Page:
Circuitwise has released guidelines on what constitutes a perfect set of information required to quote and then manufacture an assembled printed circuit board. The guideline encompasses the Bill of Materials (BOM), Gerber files, assembly instructions and production management.
Every design for an electronic circuit board assembly has a BOM which itemises the parts required for the board. Considering how common BOMs are, you would think to compile them is a straight forward process. However, even an experienced designer can forget important details.
The guideline is in the form of a checklist with accompanying explanatory text. Experienced designers can use the checklist as a simple reminder of what they should include in their BOM and other information.
For less experienced designers, the guidelines will explain why the information required is important. It also outlines the options you have.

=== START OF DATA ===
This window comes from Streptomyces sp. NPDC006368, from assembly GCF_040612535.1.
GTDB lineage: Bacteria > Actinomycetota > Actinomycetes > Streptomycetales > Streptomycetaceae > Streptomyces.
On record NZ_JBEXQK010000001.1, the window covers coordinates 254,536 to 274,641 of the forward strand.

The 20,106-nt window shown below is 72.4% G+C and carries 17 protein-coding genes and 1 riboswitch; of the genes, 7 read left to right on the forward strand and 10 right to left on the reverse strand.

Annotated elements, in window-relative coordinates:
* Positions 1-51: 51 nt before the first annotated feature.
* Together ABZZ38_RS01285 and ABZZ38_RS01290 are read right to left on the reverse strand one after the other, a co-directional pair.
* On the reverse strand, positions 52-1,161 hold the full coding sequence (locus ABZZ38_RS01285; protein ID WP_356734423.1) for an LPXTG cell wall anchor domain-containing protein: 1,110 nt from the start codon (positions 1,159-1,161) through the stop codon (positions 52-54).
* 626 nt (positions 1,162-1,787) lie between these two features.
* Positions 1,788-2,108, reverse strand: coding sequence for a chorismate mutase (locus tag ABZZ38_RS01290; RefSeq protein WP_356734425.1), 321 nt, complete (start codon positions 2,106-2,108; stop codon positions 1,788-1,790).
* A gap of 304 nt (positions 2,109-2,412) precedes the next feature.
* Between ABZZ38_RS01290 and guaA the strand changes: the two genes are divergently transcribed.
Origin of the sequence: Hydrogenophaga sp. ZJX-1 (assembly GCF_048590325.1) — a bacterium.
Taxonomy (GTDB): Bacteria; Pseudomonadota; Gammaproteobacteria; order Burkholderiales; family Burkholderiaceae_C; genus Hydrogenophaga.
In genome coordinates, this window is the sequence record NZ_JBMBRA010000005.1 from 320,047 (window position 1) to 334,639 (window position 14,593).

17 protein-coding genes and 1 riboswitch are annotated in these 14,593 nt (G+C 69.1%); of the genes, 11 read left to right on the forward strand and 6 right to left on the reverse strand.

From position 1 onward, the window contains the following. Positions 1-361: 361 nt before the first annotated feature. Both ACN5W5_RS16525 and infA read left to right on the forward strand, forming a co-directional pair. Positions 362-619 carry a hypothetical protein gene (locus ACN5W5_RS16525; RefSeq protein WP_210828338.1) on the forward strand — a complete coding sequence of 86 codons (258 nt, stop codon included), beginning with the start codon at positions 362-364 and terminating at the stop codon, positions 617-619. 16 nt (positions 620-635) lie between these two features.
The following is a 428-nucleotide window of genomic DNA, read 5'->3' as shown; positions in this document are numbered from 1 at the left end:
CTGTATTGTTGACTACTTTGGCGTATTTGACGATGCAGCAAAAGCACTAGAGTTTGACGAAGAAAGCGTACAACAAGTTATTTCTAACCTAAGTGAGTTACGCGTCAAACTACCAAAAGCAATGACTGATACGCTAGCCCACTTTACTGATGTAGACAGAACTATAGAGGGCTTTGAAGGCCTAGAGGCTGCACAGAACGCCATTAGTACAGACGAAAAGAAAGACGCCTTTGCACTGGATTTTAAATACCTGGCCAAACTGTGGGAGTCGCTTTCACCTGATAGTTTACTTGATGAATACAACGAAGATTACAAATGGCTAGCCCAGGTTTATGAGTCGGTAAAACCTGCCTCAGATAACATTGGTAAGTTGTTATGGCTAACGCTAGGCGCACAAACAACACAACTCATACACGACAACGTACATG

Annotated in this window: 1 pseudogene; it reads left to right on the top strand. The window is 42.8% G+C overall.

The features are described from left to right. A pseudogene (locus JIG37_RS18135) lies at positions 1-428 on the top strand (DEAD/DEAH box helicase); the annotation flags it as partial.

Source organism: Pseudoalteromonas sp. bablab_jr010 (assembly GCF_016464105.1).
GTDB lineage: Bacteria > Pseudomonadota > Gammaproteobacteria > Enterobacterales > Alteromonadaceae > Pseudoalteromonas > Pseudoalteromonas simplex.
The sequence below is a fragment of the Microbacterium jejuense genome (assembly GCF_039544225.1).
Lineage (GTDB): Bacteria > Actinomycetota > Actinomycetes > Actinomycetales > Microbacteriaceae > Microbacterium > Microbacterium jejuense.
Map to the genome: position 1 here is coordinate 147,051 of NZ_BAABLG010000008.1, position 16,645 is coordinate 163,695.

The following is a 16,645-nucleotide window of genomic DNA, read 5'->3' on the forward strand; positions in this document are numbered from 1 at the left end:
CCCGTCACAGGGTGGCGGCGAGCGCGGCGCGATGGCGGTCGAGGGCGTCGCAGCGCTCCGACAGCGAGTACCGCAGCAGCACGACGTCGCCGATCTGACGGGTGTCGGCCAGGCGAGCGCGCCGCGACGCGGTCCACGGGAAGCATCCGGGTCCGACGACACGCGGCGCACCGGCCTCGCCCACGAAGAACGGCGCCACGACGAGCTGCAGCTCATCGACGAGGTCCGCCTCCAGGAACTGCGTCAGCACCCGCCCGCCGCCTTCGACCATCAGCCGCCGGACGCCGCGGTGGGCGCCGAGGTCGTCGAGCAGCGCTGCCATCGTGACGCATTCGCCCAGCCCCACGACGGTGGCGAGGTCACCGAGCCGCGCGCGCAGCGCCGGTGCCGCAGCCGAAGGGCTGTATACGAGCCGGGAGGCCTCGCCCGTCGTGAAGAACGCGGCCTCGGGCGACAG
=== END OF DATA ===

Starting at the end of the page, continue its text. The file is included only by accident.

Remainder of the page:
As an example, the most important part of a good BOM is to define the criticality of each part – the tolerance for variation in the part specification. High criticality means the part must be exactly supplied as specified – usually a specific part number from a specific manufacturer or supplier.
If a BOM does not specify the criticality of a part, then we are forced to assume every component is critical. This shortfall prevents us from shopping around globally to get the best price and lead time on a component.
To read about all 29 categories of information in our guide, download the checklist from our website.